Major global producers of fast-moving consumer goods (FMCG) have become entangled in rising prices and climbing costs as high inflation continues to take a toll on the global economy.
Colgate-Palmolive saw its net sales rise over 6% to $4.4 billion in the third quarter of 2021 from $4.15 billion the same period last year, but the American multinational consumer products company said it is feeling the supply chain constraints.
Chairperson, President and CEO Noel Wallace pointed to "the impact of restricted mobility and supply chain disruptions due to COVID-19" in the financial results statement released Friday.
"There is still much uncertainty stemming from the COVID-19 pandemic, supply chain disruptions, and volatility in consumer demand and currencies," he said.
In North America, Europe, Asia-Pacific, and Africa/Eurasia regions, the company saw only 1% growth in net sales during the third quarter of 2021.
British multinational consumer goods firm Unilever posted underlying sales growth of 2.5% in the July-September period of this year from the same period of 2020, but it stressed that inflation is to persist through 2022.
"Cost inflation remains at strongly elevated levels, and this will continue into next year," CEO Alan Jope said in the company's financial results statement released on Oct. 21.
Jope said the company is "taking appropriate pricing action and implementing a range of productivity measures to offset increased costs."
While concerns related to increasing COVID-19 cases and vaccinations have raised inflationary expectations, global supply problems related to pandemic measures and increasing logistics costs due to a container crisis have pushed up product prices all around the world.
Another U.S.-based multinational consumer goods corporation, Procter & Gamble (P&G), saw its net sales increase more than 5% to $20.3 billion for the three months ending September from $19.3 billion in the same period last year.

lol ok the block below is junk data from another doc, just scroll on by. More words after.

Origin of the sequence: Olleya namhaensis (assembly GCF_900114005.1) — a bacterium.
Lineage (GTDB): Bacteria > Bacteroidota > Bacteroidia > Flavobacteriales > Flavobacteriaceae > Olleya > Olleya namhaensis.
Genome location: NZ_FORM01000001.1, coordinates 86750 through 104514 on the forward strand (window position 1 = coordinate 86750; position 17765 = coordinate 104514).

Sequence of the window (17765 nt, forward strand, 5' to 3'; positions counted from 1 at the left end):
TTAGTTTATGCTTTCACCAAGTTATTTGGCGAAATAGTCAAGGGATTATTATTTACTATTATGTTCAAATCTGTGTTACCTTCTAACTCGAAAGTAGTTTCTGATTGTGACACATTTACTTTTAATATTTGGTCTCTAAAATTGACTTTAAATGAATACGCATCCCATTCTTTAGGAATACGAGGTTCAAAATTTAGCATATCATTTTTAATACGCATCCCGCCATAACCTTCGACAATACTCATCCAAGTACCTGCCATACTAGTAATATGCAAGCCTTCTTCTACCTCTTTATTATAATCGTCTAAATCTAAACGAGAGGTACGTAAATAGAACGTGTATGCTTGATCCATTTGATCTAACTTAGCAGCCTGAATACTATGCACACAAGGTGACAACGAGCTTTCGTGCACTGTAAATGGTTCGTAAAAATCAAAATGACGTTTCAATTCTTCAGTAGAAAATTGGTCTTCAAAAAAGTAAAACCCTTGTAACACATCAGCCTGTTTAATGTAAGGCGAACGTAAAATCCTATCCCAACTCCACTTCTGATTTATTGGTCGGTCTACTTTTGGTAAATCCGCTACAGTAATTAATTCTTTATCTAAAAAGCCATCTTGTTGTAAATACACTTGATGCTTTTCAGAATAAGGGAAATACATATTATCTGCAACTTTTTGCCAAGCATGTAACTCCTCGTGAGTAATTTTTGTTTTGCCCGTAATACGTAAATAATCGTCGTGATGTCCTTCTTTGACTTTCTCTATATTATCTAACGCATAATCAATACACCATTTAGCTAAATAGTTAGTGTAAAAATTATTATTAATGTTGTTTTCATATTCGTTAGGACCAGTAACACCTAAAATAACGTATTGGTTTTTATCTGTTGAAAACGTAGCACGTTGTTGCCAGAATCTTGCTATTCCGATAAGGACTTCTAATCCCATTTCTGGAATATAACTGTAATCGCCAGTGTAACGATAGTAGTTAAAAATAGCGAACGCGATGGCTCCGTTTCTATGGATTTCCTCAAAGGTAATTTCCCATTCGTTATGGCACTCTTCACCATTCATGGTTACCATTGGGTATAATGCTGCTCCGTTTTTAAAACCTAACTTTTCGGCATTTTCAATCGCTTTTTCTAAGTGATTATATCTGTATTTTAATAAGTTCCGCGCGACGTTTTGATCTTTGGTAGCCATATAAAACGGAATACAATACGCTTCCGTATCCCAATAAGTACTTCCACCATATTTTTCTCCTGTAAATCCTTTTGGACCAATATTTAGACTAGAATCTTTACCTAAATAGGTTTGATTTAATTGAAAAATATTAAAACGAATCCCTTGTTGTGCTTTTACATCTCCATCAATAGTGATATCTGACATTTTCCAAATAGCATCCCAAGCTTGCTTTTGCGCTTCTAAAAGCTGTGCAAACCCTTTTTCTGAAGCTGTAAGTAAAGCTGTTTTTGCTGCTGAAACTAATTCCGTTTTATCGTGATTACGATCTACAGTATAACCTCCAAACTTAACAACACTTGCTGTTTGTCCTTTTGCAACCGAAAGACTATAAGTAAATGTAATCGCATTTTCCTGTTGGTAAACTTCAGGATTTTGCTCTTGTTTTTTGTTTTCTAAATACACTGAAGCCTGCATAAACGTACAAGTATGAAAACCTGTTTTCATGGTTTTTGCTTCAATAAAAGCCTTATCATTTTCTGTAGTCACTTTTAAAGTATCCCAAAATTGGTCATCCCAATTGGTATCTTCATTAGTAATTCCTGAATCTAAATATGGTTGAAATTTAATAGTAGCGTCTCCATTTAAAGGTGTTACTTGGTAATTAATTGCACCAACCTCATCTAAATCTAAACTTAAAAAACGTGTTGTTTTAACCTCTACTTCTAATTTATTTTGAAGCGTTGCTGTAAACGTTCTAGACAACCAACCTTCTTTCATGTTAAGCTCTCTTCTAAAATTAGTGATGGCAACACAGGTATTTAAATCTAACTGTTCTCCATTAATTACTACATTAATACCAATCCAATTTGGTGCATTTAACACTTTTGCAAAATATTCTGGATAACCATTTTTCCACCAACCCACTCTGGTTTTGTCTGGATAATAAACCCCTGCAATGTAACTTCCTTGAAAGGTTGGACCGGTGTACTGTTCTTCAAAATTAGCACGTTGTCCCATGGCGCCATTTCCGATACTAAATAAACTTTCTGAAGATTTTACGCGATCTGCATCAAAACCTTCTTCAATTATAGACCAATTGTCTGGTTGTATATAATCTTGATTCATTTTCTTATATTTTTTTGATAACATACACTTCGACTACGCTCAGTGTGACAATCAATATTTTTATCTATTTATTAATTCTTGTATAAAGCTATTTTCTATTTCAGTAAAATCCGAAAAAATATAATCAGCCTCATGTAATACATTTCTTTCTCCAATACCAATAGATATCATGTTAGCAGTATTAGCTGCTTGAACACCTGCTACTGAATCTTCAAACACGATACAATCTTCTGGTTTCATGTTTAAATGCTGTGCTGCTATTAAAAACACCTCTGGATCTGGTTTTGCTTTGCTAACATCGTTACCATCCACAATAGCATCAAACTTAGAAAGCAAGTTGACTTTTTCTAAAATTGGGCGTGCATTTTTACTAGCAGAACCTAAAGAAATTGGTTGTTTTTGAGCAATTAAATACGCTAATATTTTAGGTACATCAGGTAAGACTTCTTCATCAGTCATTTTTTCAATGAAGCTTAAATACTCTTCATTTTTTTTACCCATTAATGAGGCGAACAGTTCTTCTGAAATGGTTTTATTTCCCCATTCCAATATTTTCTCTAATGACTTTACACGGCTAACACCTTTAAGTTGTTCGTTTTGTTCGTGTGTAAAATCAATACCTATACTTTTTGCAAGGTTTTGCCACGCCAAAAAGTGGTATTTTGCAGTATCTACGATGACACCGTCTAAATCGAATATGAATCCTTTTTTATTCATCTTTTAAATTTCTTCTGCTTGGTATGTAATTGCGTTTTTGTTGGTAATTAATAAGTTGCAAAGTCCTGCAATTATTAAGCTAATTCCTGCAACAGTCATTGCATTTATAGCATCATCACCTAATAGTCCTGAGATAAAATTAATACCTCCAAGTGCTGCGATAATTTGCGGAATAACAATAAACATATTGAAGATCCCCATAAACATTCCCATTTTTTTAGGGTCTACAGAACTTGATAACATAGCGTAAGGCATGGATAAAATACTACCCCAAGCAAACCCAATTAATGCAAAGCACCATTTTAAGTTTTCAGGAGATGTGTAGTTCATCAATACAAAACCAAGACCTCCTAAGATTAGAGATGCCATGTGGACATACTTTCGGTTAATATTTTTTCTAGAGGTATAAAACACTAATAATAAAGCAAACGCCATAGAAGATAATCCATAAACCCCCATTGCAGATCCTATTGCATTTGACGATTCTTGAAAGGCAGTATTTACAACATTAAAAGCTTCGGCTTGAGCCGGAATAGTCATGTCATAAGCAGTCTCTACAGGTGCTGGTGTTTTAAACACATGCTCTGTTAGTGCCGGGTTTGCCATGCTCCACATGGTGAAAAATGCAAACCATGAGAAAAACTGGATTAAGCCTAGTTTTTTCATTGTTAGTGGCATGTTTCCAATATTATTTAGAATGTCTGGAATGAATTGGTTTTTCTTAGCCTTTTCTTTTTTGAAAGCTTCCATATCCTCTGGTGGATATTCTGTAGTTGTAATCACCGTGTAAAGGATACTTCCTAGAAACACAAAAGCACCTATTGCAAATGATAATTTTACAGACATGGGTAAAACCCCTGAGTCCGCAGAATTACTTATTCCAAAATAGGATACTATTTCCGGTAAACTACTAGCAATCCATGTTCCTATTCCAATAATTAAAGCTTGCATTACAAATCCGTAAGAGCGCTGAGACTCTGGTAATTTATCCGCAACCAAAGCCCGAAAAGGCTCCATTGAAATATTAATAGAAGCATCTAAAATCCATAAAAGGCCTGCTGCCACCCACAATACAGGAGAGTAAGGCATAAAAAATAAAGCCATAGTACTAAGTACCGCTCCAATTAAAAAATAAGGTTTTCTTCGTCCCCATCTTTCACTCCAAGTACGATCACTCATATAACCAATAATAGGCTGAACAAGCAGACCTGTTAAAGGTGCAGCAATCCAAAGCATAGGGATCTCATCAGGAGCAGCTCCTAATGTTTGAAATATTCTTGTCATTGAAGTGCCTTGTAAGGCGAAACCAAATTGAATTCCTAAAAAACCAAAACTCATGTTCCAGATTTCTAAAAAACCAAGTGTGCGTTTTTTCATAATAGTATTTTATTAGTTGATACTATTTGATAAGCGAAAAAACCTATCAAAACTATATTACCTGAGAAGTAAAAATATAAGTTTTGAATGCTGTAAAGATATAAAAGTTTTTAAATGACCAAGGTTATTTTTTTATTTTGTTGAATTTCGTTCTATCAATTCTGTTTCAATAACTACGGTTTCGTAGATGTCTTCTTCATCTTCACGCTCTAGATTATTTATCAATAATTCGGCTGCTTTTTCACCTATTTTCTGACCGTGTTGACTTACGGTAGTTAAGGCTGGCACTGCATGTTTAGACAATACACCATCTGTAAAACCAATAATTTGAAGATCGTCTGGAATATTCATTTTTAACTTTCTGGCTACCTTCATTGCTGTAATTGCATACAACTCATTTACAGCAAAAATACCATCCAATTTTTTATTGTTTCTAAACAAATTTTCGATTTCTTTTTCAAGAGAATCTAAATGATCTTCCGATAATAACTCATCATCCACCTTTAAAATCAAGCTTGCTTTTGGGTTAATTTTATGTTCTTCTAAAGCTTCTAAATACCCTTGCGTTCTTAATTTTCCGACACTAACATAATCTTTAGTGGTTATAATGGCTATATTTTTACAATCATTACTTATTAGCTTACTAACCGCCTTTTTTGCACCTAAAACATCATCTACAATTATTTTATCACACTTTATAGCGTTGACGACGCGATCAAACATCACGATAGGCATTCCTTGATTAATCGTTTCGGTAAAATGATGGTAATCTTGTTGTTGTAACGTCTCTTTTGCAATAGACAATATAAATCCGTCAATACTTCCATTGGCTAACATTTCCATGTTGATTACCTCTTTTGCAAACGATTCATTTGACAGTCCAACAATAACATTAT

P&G Chairperson, President and CEO David Taylor defined the latest quarter as "a challenging cost and operating environment" in a financial results statement released on Oct. 19.
The coronavirus pandemic has adversely impacted the global supply chain, including shipping, transportation and distribution networks.
Rising energy prices, high transportation costs, labor shortages and a lack of manufacturing equipment have added to the constraints, indicating that the global supply chain crisis may continue through 2022 as well.
Swiss food and snacks giant Nestle's Chief Financial Officer Francois-Xavier Roger also warned about increasing prices last month, saying: "If we talk of 2022, it is likely that input cost inflation will be higher next year than this year."
He said: "Our strategy is to offset anything we receive through pricing. The idea is to pass it on to the trade and to consumers whenever we receive it."
Previously, international institutions and central bank governors from several countries, including the IMF and the Bank of England, warned against higher, even hyper, inflation.
"While monetary policy can generally look through transitory increases in inflation, central banks should be prepared to act quickly if the risks of rising inflation expectations become more material in this uncharted recovery," Gita Gopinath, the IMF's economic counselor, said in early October.
American multinational food, snack and beverage corporation PepsiCo also sees supply chain constraints.
Chairperson and CEO Ramon Laguarta pointed to a "volatile supply chain and cost environment" in the company's financial results statement released on Oct. 5.
"We've had some supply chain constraints in some of our products. We've pulled back on some of the inventory on the perimeter during the summer, voluntarily, I would say, just to make sure that we're able to service the customers at the right level," he said during an earnings call the same day.
"That's something temporary that obviously we will push back as we improve our-the reliability of our-supply chain," he added.
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